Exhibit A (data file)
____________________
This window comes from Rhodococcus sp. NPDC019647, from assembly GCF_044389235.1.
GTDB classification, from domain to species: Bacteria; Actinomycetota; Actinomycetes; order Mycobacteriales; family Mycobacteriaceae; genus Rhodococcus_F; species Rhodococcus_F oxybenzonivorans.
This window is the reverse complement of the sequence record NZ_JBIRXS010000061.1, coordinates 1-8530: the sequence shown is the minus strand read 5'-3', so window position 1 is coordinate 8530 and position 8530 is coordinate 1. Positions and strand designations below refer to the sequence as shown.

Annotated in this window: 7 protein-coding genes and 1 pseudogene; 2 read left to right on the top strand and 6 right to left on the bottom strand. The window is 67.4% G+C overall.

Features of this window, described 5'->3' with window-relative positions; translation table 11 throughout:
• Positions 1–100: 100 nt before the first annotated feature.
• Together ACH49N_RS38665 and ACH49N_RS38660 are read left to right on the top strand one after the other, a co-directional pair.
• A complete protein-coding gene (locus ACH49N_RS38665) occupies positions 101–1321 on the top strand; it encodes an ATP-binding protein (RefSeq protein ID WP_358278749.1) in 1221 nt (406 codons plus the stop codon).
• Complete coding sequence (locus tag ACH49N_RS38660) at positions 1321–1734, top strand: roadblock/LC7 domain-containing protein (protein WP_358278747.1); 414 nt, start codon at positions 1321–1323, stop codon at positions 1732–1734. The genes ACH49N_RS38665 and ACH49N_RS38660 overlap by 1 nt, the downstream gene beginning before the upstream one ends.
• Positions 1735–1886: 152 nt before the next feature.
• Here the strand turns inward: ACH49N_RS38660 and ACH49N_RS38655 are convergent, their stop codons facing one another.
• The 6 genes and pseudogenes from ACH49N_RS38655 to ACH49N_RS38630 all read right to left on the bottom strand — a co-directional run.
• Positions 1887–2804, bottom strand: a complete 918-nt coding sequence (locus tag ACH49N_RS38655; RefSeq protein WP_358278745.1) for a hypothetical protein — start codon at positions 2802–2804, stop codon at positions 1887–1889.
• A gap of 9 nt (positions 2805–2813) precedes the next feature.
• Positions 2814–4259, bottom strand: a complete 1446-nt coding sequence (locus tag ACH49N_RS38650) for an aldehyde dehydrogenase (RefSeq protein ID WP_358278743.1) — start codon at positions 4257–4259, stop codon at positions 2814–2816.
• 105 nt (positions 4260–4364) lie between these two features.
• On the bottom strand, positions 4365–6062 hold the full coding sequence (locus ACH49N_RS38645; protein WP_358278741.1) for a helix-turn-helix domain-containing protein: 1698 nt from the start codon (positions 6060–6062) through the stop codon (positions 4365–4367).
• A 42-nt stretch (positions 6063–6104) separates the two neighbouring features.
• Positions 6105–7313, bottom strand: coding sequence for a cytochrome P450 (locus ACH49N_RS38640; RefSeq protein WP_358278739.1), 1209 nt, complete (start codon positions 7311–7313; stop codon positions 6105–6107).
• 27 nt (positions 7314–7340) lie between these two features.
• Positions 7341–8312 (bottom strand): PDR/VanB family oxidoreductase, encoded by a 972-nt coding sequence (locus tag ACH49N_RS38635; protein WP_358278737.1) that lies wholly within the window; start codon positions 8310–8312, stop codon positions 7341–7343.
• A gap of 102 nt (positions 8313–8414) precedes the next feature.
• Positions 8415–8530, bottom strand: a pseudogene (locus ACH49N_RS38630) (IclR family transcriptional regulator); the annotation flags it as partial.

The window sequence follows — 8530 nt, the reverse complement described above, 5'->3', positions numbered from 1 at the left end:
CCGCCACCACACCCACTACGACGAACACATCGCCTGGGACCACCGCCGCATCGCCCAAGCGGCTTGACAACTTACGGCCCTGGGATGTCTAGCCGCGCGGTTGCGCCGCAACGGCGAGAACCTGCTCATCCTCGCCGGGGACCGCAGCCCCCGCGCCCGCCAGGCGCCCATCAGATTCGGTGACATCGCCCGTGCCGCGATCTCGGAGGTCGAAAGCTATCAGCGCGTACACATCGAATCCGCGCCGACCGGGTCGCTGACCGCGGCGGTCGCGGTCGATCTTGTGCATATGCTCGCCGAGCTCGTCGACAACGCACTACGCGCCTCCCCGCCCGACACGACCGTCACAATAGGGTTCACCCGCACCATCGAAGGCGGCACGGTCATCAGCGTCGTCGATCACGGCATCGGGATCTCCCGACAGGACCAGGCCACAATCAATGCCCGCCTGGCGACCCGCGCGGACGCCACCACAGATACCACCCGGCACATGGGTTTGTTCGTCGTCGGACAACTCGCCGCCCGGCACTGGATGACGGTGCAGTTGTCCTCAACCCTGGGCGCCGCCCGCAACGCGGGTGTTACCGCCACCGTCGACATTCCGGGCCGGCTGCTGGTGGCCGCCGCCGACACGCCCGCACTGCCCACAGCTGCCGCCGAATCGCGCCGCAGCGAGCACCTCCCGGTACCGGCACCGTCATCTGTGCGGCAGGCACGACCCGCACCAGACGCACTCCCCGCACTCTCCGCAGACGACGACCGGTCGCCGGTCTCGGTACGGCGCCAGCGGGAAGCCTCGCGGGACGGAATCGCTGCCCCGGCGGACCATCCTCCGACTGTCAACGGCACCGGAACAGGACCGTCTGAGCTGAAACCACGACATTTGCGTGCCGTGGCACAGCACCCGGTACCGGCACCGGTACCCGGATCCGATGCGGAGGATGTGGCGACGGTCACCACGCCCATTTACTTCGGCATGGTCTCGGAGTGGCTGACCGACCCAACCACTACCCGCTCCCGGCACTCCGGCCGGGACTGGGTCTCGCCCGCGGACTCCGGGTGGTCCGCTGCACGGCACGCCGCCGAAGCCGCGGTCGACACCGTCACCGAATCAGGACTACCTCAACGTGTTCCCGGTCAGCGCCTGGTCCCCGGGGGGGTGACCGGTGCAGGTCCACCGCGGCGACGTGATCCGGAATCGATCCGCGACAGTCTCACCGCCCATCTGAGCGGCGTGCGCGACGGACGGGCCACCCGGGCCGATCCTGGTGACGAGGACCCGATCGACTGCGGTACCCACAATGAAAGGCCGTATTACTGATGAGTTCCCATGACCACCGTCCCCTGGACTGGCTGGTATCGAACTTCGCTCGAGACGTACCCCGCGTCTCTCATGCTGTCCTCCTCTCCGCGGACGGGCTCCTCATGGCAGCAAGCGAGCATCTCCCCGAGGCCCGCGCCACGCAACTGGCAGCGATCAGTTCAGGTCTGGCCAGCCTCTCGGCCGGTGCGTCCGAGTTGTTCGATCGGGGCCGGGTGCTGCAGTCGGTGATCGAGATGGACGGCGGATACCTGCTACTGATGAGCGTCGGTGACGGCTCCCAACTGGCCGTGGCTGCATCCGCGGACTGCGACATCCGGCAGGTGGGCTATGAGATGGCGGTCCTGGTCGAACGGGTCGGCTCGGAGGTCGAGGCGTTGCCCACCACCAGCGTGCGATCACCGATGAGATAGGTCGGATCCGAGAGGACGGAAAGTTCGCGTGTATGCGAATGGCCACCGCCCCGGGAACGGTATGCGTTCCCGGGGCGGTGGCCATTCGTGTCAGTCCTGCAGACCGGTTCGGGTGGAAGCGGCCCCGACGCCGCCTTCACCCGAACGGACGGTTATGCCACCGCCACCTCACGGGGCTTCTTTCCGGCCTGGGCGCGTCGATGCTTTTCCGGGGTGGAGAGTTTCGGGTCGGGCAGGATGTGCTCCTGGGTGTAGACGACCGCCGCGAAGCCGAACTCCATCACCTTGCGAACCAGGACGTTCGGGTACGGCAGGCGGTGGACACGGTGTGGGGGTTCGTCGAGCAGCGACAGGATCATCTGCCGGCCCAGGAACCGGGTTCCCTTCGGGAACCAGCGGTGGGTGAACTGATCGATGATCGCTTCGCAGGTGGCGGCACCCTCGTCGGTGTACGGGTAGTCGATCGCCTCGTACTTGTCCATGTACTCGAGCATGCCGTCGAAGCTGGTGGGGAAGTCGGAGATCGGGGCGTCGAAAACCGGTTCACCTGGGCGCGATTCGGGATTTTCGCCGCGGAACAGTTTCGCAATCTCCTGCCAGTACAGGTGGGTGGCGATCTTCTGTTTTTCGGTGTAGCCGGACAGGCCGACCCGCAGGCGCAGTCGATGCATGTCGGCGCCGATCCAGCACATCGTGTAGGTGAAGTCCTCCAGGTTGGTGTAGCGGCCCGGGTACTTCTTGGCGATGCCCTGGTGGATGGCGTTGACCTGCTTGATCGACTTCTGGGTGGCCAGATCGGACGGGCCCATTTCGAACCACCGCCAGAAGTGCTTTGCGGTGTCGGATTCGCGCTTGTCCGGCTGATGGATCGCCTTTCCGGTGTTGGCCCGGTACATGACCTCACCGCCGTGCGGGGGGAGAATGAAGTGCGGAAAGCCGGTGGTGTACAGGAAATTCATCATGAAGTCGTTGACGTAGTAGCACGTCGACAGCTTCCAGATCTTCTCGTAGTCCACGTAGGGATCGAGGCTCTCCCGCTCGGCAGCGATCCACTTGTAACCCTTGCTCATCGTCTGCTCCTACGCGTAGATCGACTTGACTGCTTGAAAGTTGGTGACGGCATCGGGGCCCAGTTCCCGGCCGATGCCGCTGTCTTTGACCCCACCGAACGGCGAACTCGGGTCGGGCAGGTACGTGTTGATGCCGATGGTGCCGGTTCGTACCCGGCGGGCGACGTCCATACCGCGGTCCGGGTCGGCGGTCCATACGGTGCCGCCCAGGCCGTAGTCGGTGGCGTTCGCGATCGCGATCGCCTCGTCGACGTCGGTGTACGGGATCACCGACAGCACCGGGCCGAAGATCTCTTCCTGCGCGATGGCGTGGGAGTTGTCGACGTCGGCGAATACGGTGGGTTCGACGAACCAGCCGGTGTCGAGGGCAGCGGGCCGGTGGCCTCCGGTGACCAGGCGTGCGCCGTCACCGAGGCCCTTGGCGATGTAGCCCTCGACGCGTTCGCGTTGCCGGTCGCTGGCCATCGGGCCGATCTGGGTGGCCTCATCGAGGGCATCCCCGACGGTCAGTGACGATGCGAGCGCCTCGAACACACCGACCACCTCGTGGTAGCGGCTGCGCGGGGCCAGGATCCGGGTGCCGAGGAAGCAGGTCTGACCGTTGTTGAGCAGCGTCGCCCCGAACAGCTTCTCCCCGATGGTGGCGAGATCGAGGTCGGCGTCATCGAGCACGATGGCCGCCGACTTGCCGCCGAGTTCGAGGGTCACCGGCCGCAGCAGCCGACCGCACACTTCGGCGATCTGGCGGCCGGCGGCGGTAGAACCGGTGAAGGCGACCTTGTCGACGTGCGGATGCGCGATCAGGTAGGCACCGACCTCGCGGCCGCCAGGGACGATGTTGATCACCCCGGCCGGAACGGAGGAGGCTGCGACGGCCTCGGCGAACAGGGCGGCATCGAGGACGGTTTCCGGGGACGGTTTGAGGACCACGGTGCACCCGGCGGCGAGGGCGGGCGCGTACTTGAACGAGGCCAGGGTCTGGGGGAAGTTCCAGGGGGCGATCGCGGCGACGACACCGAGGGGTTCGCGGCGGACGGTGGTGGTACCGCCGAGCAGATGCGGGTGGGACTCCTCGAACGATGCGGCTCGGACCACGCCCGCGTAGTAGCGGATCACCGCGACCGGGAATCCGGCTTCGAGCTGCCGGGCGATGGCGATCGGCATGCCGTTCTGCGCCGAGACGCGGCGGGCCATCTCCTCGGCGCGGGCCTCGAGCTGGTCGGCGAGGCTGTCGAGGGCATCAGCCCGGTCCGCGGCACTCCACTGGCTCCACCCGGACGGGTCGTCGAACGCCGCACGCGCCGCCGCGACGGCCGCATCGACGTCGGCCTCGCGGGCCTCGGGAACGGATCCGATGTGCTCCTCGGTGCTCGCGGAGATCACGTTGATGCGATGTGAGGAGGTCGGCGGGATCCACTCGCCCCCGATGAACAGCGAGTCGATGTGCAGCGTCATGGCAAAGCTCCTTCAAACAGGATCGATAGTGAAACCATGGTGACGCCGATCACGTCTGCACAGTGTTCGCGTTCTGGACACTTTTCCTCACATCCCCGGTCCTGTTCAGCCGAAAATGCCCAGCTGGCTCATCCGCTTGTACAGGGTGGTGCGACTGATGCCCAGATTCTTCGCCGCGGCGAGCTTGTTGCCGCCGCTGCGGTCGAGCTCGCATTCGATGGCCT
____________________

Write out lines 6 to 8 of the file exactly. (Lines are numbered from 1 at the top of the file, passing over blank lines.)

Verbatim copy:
• Positions 1–100: 100 nt before the first annotated feature.
• Together ACH49N_RS38665 and ACH49N_RS38660 are read left to right on the top strand one after the other, a co-directional pair.
• A complete protein-coding gene (locus ACH49N_RS38665) occupies positions 101–1321 on the top strand; it encodes an ATP-binding protein (RefSeq protein ID WP_358278749.1) in 1221 nt (406 codons plus the stop codon).